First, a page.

Riveros contended that his phone calls and meeting with Stupnik were intended to discuss ways she could overcome her drug use problem.   Riveros admitted renting a motel room under a fictitious name and paying for that room in cash.   He also admitted sitting on the bed with Stupnik, but contended he left when she made sexual advances to him, denying that they ever engaged in sexual intercourse.

The results of the investigation were included in a letter of transmittal by Riveros's commanding officer, Captain Timothy King.   In analyzing Riveros's conduct, King noted that Riveros was involved in ongoing phone conversations—including calls to his home—with a known addict, that he did not inform anyone he was receiving such calls, that his off-duty meeting with a known addict and rental of a motel room for their meeting “would normally be suspicious to an officer” and that any “thinking, tactics conscious [ ] officer would have been fearful of being ‘set-up’․”   Whether or not he had sex with Stupnik, King believed that Riveros “exposed himself to such personal risk, which subjected the Department to criticism, which was so inherently wrong that only the strongest discipline is applicable.   Riveros, a good probationer, seems to have exposed a personality flaw, a deep rooted malignancy in his ability to make judgments that keep his professional position from benefiting his personal appetite.”   Riveros was contrite, expressed remorse and acknowledged his poor judgment.   Based on his previously unblemished performance, Capt. King recommended a 15–day suspension.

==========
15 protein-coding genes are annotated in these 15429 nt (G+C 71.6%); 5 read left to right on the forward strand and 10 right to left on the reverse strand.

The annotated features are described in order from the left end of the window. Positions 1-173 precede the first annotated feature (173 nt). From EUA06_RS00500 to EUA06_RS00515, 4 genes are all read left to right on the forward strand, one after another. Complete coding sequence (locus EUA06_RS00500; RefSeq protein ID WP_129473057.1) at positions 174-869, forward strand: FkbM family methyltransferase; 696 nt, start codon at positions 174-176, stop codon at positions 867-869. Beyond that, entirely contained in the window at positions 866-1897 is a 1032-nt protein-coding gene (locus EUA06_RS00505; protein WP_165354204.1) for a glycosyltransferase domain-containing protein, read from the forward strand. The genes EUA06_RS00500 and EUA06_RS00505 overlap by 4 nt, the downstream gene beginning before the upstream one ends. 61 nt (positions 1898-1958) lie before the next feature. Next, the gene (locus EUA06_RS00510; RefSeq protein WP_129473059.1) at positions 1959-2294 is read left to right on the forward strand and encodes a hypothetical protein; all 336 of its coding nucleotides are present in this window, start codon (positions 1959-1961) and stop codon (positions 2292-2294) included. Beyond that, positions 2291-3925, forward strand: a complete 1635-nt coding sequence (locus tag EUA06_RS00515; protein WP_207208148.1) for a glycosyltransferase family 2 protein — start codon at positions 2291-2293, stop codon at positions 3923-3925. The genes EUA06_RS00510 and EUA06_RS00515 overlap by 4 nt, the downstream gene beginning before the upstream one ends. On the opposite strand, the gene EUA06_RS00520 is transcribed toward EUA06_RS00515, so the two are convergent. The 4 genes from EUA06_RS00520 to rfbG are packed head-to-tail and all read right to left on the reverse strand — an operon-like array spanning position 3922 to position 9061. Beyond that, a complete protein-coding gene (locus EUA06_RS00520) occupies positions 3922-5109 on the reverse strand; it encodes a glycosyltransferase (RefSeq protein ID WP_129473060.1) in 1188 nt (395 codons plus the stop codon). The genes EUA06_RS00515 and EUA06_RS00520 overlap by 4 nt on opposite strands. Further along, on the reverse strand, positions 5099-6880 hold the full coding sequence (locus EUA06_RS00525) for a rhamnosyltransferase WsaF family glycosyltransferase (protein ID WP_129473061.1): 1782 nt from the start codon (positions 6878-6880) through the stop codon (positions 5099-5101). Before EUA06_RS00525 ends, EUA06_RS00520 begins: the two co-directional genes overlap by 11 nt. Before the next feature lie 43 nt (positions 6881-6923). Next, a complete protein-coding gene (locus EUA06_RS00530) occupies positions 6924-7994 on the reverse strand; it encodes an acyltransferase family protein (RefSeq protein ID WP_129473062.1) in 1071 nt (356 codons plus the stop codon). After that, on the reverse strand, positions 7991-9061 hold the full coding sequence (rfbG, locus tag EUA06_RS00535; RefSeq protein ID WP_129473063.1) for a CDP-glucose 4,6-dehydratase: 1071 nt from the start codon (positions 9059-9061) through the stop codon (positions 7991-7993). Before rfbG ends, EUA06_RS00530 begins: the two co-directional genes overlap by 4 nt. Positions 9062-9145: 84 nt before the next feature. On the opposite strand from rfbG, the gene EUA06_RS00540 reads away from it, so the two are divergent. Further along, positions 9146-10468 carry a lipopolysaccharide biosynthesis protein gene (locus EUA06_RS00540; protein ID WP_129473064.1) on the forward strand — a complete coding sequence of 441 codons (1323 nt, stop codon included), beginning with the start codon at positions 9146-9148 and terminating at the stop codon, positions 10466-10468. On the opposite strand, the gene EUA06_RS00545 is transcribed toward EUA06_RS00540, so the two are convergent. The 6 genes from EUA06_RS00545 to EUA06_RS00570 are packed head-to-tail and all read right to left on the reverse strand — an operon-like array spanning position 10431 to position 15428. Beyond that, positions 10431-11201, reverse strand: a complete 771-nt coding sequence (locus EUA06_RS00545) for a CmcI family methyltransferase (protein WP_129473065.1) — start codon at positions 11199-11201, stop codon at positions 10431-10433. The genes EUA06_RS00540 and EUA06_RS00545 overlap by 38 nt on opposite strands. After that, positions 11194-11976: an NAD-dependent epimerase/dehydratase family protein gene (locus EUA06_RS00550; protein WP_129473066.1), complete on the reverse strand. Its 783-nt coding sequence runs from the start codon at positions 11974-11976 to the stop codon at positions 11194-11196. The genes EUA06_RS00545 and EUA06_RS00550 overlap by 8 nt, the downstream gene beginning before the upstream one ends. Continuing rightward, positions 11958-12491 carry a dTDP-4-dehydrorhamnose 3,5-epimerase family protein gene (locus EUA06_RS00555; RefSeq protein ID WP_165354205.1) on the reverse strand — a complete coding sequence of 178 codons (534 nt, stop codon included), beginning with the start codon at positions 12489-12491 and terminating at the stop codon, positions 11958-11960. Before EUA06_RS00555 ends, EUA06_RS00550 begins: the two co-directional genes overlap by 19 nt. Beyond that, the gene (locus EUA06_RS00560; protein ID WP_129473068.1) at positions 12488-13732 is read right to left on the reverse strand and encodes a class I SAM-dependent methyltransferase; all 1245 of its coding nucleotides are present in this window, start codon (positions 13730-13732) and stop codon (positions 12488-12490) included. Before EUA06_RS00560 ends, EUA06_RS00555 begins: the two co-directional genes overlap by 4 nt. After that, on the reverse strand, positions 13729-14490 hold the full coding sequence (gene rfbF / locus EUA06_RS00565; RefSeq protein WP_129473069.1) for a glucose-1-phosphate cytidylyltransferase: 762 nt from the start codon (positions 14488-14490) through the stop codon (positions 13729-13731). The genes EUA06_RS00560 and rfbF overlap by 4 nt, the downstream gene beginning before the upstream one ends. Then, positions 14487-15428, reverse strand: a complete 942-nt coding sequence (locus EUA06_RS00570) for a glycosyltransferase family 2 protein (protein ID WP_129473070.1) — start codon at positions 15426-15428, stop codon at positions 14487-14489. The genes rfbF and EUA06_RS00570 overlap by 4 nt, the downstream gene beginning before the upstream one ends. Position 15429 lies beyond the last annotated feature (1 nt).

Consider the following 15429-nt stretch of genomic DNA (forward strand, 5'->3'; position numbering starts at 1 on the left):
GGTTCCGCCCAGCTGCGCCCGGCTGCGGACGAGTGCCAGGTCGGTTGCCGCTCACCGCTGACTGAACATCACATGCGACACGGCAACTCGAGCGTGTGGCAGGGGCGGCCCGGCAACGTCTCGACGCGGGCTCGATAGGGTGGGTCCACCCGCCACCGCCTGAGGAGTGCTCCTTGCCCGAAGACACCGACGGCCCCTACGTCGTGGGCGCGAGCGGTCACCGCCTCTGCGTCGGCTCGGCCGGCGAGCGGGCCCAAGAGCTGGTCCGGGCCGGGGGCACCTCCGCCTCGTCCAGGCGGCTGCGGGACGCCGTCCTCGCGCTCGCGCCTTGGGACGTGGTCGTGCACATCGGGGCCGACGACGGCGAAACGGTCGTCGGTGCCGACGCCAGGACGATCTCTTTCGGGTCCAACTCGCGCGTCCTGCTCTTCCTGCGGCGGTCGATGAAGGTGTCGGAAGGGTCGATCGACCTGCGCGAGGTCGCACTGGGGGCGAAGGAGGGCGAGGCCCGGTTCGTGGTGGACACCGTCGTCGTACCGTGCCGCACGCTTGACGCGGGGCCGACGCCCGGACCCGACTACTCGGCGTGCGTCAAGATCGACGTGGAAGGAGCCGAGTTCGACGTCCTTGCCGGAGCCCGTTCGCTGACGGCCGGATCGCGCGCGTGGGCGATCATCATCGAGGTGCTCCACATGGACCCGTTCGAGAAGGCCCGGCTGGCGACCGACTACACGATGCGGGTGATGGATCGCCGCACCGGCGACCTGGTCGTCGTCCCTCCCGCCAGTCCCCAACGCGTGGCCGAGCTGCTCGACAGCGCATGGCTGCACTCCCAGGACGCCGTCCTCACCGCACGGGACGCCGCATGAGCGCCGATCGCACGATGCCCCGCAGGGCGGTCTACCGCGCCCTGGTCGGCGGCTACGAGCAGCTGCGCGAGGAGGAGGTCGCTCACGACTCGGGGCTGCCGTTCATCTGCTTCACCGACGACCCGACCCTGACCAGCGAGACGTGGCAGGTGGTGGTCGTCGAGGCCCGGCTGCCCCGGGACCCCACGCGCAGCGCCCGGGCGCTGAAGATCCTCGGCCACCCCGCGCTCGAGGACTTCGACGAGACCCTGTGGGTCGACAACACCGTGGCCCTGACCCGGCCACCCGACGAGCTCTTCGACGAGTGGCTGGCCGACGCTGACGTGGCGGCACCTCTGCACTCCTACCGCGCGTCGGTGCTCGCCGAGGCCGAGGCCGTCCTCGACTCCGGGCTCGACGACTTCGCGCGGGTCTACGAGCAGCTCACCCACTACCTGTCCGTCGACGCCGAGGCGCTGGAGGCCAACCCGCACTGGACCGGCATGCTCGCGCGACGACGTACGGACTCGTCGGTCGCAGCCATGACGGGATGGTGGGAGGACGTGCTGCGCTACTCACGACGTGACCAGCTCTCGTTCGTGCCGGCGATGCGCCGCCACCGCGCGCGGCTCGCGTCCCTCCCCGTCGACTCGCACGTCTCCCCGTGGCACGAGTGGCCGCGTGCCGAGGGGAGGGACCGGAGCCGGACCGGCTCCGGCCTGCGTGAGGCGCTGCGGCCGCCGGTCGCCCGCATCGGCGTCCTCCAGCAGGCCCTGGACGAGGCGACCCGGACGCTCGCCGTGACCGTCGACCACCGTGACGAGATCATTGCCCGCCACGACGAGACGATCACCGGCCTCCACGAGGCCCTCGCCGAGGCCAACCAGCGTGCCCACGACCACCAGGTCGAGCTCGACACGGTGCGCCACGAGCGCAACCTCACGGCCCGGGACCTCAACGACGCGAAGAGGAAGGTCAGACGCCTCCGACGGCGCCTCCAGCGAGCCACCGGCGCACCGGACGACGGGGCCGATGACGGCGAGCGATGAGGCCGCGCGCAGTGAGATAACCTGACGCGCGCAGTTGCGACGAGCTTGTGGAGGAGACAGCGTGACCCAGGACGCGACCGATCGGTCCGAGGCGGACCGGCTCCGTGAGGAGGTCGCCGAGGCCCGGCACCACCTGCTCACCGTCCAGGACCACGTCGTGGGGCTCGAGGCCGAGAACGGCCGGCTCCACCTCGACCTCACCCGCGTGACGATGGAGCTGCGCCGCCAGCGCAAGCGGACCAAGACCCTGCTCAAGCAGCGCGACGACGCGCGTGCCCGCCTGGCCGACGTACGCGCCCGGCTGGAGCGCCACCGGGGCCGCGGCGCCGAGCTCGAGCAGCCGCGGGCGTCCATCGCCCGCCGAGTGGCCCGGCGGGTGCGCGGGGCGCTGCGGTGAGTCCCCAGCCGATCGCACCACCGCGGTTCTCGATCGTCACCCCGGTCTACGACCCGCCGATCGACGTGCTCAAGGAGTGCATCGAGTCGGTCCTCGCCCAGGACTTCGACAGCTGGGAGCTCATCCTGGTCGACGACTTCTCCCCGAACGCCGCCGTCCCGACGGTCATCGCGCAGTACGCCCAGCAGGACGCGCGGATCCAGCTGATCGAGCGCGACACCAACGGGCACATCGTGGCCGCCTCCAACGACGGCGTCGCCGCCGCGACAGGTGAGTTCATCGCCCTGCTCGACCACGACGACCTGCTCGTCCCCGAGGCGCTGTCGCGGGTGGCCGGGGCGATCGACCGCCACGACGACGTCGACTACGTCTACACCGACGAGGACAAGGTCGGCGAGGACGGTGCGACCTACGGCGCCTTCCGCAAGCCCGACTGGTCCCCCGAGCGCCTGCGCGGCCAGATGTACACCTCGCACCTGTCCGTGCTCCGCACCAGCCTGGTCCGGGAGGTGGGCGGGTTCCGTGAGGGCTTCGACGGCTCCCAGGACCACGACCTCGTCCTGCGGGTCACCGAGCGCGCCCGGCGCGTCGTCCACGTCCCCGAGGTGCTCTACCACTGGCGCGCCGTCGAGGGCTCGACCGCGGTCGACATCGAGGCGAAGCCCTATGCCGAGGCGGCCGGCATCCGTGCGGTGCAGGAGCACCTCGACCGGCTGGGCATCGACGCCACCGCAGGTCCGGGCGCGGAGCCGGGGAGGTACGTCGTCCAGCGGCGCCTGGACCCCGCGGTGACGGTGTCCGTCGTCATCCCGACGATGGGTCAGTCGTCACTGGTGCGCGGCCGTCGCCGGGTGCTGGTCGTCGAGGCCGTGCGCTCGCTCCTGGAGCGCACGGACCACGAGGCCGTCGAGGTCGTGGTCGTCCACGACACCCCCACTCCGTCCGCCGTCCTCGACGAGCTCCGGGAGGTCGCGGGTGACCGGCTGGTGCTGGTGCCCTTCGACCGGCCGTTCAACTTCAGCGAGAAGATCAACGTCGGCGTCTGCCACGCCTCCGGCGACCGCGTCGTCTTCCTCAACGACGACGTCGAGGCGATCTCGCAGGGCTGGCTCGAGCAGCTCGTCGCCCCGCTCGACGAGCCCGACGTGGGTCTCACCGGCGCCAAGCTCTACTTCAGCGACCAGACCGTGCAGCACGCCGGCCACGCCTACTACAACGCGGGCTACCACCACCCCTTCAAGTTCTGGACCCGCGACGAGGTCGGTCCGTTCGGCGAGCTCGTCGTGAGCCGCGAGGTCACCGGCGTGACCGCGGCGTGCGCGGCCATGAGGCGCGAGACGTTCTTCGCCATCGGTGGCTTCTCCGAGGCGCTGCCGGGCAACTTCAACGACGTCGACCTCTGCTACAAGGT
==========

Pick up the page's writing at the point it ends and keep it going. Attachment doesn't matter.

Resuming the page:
After Commander Arthur Lopez learned that a drug user was involved, he recommended that Riveros be fired instead.   Capt. King advised Riveros of the new recommendation and the paperwork was finally sent to Assistant Chief of Police Bernard Parks, who was the acting chief of police in the absence of Police Chief Willie Williams.

On February 19, 1993, Parks imposed a 22–day suspension based upon the following charge:  “On or about October 3, 1992, you inappropriately turned an on duty official contact with arrestee H. Stupnik into an off duty social relationship.”   Riveros learned about the intended suspension on February 18, 1993, and began to serve it that day.   He signed and was officially served the suspension papers on February 23, 1993.   On February 24, 1993, Riveros left for San Francisco to work a part-time job while on suspension.

At 3 p.m. on February 23, however, Capt. King's temporary replacement was notified that Chief Williams had overturned the suspension and intended to fire Riveros.   The Department tried unsuccessfully to reach Riveros in San Francisco.   When Riveros returned from his trip four days later he found a notice posted on his door that he had been fired.